A trademark infringement suit requires the proof of two elements. First, the plaintiff must prove that their mark is eligible for protection. This is where registration becomes very valuable, as it provides a rebuttable presumption that the mark is protectable. Second, the plaintiff must show that the allegedly infringing mark is likely to cause consumer confusion. If two marks are so similar that a reasonable consumer will not be able to discern the true source of the goods the marks are placed on, then this element will be met. There are a wide variety of factors used across federal district courts to determine the likelihood of consumer confusion. The most famous factors are called the Polaroid factors: strength of the plaintiff’s mark, similarity of the marks, similarity of the products/services, likelihood that the plaintiff will enter the defendant’s area of products/services, the defendant’s intent in using the mark, evidence of actual consumer confusion, the sophistication of the buyers of the respective products/services, and the quality of the defendant’s products/services.
There are several common defenses to a trademark infringement suit. These include fair use, expressive use, abandonment, assignment in gross, naked licensing, the first sale doctrine, and laches.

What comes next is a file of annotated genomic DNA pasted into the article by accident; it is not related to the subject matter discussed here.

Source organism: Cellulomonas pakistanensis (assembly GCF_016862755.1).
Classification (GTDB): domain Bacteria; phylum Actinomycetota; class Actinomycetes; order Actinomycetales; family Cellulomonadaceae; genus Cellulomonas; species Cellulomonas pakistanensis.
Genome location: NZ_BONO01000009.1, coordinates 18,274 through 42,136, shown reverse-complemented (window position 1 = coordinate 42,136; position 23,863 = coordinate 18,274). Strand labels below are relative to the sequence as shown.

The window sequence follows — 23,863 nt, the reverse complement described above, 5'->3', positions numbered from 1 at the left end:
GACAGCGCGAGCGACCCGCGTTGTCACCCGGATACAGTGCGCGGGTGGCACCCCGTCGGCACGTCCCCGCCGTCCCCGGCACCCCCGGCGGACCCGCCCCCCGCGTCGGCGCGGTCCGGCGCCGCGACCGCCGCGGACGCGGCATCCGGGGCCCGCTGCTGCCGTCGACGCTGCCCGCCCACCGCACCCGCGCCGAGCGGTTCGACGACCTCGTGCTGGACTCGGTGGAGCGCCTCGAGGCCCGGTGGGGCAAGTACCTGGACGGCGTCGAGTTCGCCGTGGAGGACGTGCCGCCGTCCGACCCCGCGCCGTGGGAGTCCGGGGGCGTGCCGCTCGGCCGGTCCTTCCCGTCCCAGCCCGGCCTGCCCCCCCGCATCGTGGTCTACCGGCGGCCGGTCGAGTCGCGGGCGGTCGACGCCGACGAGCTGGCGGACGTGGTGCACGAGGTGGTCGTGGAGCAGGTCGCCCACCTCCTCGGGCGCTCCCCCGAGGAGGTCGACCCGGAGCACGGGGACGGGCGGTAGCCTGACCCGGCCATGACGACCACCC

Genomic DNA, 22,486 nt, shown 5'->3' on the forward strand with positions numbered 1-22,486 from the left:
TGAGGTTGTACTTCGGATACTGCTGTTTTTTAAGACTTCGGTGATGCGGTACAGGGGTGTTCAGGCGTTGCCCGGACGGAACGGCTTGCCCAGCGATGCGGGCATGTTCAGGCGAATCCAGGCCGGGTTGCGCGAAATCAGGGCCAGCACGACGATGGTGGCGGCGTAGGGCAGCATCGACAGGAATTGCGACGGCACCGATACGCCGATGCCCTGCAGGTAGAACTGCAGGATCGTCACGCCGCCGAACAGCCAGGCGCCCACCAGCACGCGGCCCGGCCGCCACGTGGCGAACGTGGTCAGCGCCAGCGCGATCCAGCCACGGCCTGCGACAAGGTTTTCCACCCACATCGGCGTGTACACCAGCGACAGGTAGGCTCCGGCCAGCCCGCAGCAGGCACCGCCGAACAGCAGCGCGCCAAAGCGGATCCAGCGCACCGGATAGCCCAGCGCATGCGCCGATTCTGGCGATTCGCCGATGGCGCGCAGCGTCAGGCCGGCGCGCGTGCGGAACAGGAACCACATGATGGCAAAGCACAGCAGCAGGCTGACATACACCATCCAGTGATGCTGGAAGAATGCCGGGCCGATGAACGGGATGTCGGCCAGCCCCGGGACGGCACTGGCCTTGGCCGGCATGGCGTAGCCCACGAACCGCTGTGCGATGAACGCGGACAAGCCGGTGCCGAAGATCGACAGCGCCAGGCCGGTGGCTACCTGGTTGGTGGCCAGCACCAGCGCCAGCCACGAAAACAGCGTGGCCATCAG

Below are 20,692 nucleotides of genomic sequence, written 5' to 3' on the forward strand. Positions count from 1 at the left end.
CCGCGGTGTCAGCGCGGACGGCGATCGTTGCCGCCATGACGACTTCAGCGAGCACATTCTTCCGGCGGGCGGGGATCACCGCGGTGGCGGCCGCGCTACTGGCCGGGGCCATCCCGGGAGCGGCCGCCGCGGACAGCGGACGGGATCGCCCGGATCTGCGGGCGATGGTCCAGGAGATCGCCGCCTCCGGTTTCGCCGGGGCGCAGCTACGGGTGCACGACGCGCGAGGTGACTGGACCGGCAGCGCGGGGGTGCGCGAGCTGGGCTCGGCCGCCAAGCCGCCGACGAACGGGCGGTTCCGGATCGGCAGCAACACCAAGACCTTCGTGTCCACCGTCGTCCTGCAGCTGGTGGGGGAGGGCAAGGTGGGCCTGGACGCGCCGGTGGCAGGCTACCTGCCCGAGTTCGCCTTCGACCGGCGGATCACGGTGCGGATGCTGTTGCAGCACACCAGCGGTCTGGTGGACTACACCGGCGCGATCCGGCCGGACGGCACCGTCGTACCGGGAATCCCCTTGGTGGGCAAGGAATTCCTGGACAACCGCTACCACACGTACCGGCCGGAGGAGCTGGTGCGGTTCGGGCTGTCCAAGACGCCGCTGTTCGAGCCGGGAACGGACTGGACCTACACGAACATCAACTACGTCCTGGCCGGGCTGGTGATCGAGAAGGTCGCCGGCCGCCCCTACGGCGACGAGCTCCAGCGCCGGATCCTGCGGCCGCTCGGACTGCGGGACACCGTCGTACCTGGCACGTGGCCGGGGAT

A copyright infringement suit also requires the proof of two elements. First, the plaintiff must prove ownership over the work in question. Again, registration can provide a presumption of ownership. Second, the plaintiff must show that the defendant violated one of the plaintiff’s exclusive rights in that work. These exclusive rights are laid out in the Copyright Act and include the right to reproduce or copy the work, the right to prepare derivative works, the right to distribute the work, the right to perform a work publicly, the right to display a work publicly, and the right to perform a work publicly by digital audio transmission. This last right only applies if the work is a sound recording.
The most common defenses to a copyright infringement suit include fair use and the innocent infringer defense. Fair use is assessed by considering four factors, found in section 107 of the Copyright Act. These factors are: the nature and character of the use, the nature of the copyrighted work, the amount or substantiality of the portion used, and the effect of the use on the potential market for, or value of the original work. While the balancing of these factors is far too complex to explore in this chapter, the factors weigh towards a finding of fair use when the use is not for profit, the copyrighted work is educational in nature, a minimal portion of the work is used, and the allegedly infringing work does not act as a market substitute for the original work. As previously mentioned, the innocent infringer defense is not available to a defendant if the work properly provided notice that a copyright was being claimed by the plaintiff.
A patent infringement suit follows the same two-element requirement of the other forms of intellectual property. First, the plaintiff must prove ownership of the patent that is allegedly being infringed upon. Second, the plaintiff must show that their rights are being infringed upon. This requires three sub-elements: the identity of the alleged infringer, the specific act or acts of infringement, and the similarity of the infringing item to the patented item.